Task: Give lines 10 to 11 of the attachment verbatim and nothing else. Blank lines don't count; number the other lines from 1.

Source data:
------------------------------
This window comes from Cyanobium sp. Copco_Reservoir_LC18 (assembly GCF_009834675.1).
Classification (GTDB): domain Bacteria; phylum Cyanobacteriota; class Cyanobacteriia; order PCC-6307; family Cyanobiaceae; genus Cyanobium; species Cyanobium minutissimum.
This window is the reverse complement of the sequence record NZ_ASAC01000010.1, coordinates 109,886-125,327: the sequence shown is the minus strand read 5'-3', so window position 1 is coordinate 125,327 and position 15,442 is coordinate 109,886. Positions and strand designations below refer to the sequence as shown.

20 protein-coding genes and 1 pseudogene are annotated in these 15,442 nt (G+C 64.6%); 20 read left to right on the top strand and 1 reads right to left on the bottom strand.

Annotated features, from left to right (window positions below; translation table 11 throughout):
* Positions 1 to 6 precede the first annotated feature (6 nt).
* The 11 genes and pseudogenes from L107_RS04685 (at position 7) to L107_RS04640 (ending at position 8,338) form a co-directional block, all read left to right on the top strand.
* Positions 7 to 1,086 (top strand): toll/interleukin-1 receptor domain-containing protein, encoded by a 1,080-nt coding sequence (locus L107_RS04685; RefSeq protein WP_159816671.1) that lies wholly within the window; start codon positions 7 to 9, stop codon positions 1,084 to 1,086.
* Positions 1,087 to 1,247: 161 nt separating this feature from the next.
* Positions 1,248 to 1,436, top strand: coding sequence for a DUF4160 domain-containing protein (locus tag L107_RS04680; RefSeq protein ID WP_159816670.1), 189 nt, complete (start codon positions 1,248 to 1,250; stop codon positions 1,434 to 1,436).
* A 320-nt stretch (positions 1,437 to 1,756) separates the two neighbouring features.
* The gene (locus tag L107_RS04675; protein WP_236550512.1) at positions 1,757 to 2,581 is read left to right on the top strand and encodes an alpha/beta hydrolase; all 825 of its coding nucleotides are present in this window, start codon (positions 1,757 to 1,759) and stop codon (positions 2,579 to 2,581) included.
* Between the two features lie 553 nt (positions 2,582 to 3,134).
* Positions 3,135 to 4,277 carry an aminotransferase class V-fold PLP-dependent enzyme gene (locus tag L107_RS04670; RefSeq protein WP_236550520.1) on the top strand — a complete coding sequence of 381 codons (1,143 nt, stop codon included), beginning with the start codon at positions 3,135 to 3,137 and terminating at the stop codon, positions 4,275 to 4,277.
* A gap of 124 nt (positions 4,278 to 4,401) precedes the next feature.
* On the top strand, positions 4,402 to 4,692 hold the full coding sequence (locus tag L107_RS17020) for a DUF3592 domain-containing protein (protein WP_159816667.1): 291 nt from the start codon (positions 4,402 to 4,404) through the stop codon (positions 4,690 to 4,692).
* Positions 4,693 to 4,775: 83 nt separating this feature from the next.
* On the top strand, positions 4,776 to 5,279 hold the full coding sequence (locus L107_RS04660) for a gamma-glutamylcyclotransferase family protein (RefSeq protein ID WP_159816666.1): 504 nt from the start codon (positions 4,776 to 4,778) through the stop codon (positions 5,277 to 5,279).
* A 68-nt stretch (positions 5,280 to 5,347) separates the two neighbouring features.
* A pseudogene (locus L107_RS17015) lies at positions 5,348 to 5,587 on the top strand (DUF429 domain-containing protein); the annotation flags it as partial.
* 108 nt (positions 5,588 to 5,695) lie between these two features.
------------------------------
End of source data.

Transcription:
* Positions 1,248 to 1,436, top strand: coding sequence for a DUF4160 domain-containing protein (locus tag L107_RS04680; RefSeq protein ID WP_159816670.1), 189 nt, complete (start codon positions 1,248 to 1,250; stop codon positions 1,434 to 1,436).
* A 320-nt stretch (positions 1,437 to 1,756) separates the two neighbouring features.